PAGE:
After going four-for-four on field goals -- including a team-record 62-yarder, a 51-yarder and a 40-yarder -- and making all three of his extra points, Gostkowski was named AFC Special Teams Player of the Week for the sixth time in his career. 

During a press conference on Wednesday, Bill Belichick explained that someone in Gostkowski's situation probably isn't improving at this point in his career. But if he's maintaining a strong level of play, that's OK. 

"I don’t know how much real improvement you’re going to see from a player that’s been in the league 12 or 20 years in a case like Adam [Vinatieri] or somebody like that," Belichick said. "But, if the level they’re performing at is pretty good, if they can maintain that, then that’s certainly enough to help the team.

"Are there things that a player can do better? Yeah, sure, there always are technique things. I think Steve has really improved in some of his alternative kicks on kickoffs, as an example, instead of just kicking every ball as far as he can. He’s done a great job of that. I’d say it’s maintaining the timing and the overall leg speed and technique that makes kickers good at their job."

Bruins hope to keep cooking with a winning recipe

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Bruins hope to keep cooking with a winning recipe

The Bruins seemed to discover a winning formula on the West Coast. Now the challenge is to keep it going.

It took them more than a month of play in the regular season, but they finally won two games in a row. Anton Khudobin and the B's played strong defense and finally built leads against the Kings and Sharks, and they avoided the kind of soft goal or defensive mistake that has been at the heart of so many of their losses.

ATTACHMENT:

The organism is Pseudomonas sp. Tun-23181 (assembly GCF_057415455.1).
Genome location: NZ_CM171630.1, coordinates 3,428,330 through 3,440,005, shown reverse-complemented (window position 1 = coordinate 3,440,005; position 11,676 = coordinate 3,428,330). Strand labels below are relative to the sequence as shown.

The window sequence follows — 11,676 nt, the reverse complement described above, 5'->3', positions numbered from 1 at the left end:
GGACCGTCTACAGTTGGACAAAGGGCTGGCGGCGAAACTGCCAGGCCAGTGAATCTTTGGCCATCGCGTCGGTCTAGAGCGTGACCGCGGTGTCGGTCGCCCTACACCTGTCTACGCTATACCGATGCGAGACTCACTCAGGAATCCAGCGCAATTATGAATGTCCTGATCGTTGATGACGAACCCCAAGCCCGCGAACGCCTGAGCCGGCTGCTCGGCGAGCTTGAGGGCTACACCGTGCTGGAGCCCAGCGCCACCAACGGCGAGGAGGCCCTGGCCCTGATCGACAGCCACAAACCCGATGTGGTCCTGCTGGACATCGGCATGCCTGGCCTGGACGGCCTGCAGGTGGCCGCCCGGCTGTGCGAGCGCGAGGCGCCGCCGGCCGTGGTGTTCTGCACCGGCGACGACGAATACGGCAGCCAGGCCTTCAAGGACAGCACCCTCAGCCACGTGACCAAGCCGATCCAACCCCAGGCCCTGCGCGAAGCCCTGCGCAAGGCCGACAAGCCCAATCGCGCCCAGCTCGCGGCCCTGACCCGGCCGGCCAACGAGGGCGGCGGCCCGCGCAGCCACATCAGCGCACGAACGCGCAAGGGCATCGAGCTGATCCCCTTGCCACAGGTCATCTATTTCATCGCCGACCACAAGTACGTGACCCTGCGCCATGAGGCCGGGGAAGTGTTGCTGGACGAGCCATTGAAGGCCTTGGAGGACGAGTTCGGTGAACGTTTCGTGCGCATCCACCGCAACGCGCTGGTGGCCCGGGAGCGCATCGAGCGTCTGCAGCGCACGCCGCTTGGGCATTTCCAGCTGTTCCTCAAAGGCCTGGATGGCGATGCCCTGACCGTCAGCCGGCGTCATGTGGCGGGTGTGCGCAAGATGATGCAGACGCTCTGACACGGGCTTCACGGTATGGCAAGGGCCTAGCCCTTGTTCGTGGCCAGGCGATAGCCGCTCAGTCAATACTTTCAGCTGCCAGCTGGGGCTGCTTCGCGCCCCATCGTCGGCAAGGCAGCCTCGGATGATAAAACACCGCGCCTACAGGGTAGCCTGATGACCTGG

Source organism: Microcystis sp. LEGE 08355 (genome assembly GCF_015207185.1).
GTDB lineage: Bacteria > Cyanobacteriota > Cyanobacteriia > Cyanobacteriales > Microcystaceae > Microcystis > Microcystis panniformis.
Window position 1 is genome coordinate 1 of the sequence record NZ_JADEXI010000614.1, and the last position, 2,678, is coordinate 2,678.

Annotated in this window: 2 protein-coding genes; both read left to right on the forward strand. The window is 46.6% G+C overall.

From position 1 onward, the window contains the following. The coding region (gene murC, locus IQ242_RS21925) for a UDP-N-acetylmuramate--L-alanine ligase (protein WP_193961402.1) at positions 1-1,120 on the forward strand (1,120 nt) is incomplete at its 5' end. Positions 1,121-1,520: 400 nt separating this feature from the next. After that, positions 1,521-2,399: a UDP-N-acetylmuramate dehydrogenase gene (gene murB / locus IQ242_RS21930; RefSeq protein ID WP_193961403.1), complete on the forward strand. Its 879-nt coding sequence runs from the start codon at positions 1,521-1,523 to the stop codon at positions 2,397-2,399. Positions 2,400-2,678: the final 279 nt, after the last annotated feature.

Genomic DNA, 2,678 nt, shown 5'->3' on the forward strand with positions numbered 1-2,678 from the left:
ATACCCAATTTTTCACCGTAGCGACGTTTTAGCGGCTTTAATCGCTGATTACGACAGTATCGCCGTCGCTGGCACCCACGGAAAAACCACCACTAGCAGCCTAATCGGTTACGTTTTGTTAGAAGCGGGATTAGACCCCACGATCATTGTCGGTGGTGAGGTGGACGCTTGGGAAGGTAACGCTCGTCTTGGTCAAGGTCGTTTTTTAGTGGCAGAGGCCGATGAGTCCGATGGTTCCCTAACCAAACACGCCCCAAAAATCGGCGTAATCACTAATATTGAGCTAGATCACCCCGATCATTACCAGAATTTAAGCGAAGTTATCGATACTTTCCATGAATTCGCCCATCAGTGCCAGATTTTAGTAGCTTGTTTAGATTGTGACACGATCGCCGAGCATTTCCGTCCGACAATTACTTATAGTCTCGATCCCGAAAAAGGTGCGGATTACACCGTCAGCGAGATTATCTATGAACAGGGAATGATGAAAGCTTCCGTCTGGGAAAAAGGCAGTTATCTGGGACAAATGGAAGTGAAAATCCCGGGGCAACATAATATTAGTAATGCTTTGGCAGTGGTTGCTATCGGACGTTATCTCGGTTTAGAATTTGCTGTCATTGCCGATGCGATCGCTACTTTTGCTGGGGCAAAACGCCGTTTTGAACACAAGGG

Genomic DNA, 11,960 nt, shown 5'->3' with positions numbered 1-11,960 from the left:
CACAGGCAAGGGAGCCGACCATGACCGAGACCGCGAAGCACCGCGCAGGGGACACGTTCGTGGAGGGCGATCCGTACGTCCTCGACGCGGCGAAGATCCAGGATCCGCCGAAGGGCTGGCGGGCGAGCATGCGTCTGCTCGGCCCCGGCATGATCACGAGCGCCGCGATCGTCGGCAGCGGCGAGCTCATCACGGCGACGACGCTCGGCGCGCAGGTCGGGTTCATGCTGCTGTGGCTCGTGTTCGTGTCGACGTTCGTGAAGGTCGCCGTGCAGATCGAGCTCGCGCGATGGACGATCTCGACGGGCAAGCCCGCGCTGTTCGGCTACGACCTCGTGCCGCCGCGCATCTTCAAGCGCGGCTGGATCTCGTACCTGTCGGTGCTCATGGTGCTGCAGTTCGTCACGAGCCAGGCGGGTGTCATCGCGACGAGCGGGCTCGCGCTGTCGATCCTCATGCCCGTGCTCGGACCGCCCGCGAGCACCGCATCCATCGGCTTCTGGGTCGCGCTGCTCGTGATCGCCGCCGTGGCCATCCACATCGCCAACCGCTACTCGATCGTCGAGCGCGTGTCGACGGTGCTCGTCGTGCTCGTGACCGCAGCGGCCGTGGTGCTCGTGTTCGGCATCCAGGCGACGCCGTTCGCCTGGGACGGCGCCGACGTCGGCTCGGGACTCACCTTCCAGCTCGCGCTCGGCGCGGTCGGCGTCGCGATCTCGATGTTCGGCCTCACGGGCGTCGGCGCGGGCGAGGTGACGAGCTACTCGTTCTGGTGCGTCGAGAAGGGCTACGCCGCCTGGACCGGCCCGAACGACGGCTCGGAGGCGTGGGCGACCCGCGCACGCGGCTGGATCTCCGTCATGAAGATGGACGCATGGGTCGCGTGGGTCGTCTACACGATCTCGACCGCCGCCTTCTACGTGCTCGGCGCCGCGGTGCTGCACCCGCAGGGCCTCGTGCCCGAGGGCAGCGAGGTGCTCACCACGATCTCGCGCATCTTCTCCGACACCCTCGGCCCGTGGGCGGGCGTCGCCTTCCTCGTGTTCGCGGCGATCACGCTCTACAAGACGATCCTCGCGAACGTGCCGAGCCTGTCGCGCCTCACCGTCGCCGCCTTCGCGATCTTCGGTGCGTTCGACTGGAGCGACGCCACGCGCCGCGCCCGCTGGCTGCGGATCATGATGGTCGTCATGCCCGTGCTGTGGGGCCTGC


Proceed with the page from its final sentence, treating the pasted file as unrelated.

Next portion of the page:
Clearly that kind of tight, defensive game is how they're going have to play until they get their full lineup back, and they need plenty of wins. They're currently stuck in 13th place in the Eastern Conference, three points out of a playoff spot.

"It's always nice to get a couple of wins, especially against tough teams," said David Krejci, who is scoreless but averaging almost 17 minutes of ice time  in the two games since returning from a back injury. "We knew we had some areas of our game that we had to improve, and we still do after the start to the game we had against San Jose. It's nice to get two in a row, and we're focusing on three in [New Jersey]. We're building toward something, and we're on the right track. It's a big game [against the Devils].

"Playing with a lead, playing good defensively and having a good, structured game with everybody buying in . . . when you have a young team and you're playing strong clubs like LA and San Jose, it really says a lot about what we're trying to do here when you can get the job done."

The good news is the Bruins are going to make it through the Thanksgiving marker within shouting distance of a playoff spot, but they're still just scratching the surface of what they need to do to stay relevant in the East. They're hoping that finally reeling off a couple of consecutive wins can start a run of good hockey at a time when they desperately need it.

"I think we've played as a five-man unit" said Kevan Miller. "Forwards are getting back to help the 'D', and defensemen are stepping up to help the forwards. When you play like that and everybody is on the same page, it makes it that much easier. I think everybody, whether you're coming from Providence or you're up here, has played the same systems, but it can be a little bit of a struggle to get everybody on the same page.

"We've done a pretty good job of that, but doing it for 60 minutes has been a bit of an issue. We're trying to work on that."